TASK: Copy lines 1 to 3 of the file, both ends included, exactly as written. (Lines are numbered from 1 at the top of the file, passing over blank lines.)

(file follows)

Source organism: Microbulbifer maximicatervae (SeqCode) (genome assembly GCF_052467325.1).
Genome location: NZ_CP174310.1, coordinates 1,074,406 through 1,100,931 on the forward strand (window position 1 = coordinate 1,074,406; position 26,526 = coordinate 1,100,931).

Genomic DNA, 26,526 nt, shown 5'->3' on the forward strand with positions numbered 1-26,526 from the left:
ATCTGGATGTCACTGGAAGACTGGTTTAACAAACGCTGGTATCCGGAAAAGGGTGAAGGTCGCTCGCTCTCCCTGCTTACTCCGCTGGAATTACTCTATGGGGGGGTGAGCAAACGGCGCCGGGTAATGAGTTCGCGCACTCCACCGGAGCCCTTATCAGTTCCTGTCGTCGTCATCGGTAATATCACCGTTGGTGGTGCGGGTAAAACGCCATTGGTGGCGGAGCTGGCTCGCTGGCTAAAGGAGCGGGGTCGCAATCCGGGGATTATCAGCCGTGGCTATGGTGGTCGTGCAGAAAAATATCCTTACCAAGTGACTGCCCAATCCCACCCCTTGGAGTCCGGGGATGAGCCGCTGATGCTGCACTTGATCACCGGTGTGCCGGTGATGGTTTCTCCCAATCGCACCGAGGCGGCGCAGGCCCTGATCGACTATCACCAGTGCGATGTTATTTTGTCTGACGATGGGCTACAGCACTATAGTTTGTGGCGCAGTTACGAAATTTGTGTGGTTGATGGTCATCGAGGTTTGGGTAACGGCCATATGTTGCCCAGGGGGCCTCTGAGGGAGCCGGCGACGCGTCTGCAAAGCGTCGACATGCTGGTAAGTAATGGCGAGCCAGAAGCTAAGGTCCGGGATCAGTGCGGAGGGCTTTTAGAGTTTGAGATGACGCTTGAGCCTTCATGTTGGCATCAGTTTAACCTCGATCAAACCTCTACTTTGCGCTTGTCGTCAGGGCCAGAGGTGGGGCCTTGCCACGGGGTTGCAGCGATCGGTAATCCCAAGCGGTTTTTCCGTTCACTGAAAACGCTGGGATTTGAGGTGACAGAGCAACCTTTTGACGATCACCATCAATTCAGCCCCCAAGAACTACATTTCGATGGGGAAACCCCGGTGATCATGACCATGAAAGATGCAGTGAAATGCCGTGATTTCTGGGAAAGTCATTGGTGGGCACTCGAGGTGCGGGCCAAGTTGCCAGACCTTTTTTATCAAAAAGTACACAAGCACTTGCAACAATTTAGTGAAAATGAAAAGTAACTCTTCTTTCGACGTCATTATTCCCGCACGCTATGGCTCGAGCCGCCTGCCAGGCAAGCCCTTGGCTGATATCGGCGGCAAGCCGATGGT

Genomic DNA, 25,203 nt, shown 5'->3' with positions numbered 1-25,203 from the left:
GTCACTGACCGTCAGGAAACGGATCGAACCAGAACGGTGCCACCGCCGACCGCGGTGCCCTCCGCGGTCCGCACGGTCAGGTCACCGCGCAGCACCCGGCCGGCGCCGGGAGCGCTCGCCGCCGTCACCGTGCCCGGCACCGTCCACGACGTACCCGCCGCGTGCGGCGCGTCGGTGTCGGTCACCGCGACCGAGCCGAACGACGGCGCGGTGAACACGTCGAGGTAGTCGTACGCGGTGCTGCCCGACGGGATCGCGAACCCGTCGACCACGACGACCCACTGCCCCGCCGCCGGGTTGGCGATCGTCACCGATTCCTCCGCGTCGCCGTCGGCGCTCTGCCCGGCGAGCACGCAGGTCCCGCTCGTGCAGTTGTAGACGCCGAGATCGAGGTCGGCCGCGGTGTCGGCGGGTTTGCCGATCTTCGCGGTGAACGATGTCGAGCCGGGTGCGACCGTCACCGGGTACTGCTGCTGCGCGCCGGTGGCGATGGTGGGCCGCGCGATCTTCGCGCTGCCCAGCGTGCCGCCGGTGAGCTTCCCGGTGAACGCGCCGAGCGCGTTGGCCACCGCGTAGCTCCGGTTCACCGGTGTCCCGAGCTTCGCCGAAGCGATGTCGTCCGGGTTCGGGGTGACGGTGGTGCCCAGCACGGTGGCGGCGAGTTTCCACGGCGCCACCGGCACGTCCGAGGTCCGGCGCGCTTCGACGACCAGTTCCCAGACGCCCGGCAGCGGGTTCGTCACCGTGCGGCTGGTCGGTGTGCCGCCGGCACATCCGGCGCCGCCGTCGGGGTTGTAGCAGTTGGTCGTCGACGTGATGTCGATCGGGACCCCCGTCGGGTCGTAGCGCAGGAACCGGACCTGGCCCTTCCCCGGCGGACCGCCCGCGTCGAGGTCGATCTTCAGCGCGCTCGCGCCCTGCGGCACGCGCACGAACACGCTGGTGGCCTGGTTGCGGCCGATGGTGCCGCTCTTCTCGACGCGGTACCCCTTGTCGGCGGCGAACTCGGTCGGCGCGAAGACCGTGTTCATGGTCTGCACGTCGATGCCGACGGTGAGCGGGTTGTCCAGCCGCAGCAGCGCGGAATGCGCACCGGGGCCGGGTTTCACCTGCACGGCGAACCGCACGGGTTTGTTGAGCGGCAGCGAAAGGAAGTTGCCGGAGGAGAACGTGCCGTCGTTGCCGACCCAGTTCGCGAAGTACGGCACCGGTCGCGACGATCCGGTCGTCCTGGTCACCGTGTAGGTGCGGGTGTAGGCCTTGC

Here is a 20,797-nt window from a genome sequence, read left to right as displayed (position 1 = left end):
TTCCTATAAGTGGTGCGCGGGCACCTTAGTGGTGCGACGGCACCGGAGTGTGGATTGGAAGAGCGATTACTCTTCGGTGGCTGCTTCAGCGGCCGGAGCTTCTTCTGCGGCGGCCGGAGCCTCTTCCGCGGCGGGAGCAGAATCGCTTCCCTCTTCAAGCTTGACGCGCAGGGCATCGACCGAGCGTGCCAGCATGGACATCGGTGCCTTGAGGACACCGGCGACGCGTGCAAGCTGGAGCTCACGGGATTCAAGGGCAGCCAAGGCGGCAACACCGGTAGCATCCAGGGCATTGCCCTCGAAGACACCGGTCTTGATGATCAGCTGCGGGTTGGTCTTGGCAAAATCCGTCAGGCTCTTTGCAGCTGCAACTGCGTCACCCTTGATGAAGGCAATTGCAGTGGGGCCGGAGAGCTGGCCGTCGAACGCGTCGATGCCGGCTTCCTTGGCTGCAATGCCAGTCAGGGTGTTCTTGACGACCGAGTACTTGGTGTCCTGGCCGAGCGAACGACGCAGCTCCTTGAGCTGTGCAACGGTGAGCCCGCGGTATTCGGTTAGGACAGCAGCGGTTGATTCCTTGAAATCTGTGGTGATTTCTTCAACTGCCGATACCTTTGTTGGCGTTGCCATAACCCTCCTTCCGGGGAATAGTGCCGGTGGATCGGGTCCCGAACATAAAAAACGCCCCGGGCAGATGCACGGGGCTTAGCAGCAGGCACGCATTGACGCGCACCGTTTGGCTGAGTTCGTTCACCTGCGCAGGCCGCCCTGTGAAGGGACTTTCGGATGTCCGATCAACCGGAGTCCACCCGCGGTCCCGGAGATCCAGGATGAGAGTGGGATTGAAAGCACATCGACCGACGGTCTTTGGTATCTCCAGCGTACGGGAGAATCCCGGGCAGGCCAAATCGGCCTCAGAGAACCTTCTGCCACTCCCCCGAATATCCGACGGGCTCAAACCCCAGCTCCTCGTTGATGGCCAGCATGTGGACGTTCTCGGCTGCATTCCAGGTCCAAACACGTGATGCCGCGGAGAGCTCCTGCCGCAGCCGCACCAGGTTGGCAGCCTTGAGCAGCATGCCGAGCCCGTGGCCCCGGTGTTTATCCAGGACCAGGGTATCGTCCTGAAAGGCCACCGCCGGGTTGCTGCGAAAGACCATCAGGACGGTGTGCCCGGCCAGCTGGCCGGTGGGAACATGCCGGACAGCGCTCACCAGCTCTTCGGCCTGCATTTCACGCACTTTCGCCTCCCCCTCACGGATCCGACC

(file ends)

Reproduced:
Source organism: Microbulbifer maximicatervae (SeqCode) (genome assembly GCF_052467325.1).
Genome location: NZ_CP174310.1, coordinates 1,074,406 through 1,100,931 on the forward strand (window position 1 = coordinate 1,074,406; position 26,526 = coordinate 1,100,931).

Genomic DNA, 26,526 nt, shown 5'->3' on the forward strand with positions numbered 1-26,526 from the left: